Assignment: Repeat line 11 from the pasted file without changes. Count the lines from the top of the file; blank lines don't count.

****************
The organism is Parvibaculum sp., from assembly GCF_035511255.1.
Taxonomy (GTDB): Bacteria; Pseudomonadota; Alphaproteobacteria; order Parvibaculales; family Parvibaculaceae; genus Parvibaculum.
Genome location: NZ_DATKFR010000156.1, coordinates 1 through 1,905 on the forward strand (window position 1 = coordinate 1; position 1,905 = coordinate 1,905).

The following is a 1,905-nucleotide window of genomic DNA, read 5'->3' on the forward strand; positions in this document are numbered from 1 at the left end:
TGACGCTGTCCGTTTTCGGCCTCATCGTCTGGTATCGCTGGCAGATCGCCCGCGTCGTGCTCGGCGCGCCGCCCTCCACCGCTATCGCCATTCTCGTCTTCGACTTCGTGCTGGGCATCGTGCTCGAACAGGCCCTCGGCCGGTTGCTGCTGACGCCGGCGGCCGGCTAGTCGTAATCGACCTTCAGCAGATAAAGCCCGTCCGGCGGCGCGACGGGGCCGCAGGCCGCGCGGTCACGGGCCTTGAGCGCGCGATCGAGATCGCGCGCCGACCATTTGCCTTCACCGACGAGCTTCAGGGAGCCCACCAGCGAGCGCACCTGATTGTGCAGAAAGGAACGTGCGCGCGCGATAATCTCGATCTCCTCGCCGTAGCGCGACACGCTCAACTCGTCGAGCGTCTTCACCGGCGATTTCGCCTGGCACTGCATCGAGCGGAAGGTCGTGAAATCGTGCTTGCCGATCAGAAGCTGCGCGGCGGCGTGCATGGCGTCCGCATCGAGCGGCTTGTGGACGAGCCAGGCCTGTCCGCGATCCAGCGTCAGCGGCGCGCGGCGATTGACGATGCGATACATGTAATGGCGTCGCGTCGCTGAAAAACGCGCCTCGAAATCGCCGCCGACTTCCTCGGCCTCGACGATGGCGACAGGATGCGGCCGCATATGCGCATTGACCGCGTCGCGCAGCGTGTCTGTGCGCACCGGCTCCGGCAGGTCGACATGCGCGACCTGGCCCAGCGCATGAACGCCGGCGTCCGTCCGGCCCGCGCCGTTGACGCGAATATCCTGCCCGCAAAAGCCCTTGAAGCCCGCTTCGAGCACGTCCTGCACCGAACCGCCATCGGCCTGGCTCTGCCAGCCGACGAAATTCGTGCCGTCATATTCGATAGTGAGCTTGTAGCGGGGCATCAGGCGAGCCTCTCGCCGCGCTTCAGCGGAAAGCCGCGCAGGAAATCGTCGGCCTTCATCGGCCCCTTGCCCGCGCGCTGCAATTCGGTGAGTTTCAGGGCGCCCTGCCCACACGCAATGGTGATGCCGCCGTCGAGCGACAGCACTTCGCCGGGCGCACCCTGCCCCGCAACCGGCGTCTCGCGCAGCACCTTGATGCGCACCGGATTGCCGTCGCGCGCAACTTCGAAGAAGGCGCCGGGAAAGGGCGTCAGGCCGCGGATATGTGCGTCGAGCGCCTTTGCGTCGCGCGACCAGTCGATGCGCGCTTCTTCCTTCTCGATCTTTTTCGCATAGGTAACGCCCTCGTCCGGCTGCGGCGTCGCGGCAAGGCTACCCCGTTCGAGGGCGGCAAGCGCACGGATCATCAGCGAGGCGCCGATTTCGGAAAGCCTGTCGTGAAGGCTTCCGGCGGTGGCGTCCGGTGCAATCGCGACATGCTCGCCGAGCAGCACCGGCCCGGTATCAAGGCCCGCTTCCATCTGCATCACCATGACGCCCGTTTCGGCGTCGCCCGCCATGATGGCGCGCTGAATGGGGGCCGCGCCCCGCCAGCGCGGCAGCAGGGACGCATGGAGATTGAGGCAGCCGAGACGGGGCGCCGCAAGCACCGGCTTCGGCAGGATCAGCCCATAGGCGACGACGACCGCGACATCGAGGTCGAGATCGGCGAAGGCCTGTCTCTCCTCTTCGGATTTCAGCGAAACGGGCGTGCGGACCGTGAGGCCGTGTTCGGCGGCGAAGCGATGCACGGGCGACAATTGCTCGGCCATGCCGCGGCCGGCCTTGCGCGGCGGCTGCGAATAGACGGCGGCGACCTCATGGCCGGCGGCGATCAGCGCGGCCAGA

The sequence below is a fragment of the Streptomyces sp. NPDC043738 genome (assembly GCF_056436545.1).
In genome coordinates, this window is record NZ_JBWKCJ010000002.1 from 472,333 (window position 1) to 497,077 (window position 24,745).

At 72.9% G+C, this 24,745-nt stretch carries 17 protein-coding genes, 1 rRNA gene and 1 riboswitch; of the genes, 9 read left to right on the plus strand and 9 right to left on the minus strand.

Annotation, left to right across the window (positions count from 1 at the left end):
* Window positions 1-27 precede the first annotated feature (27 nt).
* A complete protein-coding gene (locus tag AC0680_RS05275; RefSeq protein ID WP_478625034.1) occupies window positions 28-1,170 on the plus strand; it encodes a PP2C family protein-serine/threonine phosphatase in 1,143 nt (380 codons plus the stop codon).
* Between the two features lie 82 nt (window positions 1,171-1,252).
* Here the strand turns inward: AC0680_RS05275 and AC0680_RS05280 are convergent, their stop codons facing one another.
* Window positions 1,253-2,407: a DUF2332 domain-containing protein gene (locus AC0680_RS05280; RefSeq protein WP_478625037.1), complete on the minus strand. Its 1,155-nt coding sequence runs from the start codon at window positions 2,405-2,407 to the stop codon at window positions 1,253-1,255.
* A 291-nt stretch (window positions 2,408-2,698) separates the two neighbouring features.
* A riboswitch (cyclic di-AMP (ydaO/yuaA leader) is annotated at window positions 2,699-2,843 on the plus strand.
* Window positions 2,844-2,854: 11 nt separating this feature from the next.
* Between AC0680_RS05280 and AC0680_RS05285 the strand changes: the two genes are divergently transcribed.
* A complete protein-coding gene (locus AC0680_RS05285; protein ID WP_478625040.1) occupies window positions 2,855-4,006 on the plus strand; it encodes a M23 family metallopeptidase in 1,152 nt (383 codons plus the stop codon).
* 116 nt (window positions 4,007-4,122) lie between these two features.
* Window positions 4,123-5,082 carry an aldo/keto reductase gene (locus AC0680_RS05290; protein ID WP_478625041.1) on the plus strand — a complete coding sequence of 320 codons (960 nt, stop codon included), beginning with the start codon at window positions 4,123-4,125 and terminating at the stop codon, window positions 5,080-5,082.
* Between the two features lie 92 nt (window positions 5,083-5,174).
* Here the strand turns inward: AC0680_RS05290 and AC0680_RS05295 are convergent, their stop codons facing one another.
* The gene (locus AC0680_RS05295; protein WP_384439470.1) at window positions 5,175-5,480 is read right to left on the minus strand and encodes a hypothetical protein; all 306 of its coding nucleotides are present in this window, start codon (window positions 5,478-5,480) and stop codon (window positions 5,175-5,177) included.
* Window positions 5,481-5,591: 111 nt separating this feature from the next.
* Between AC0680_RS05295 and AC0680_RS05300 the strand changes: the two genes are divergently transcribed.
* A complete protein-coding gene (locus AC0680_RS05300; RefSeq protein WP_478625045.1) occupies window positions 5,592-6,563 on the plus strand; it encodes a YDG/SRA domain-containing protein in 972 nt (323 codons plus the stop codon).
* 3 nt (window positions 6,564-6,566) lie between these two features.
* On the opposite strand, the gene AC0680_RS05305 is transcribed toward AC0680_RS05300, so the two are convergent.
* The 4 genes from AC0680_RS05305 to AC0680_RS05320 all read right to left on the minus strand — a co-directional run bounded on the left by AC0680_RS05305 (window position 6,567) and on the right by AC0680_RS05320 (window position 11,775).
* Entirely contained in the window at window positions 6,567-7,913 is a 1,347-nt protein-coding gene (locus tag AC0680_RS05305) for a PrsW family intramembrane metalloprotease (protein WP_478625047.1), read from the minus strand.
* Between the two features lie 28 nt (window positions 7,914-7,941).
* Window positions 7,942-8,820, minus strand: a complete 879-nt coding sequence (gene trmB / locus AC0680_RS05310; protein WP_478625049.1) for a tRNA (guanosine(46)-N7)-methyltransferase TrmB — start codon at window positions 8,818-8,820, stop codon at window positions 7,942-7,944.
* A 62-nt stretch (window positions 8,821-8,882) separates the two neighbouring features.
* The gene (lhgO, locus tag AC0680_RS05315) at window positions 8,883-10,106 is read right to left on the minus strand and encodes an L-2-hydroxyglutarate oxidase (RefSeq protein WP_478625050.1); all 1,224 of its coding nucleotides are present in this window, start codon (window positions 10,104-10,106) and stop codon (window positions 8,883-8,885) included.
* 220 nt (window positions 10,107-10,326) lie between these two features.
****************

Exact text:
* A complete protein-coding gene (locus tag AC0680_RS05275; RefSeq protein ID WP_478625034.1) occupies window positions 28-1,170 on the plus strand; it encodes a PP2C family protein-serine/threonine phosphatase in 1,143 nt (380 codons plus the stop codon).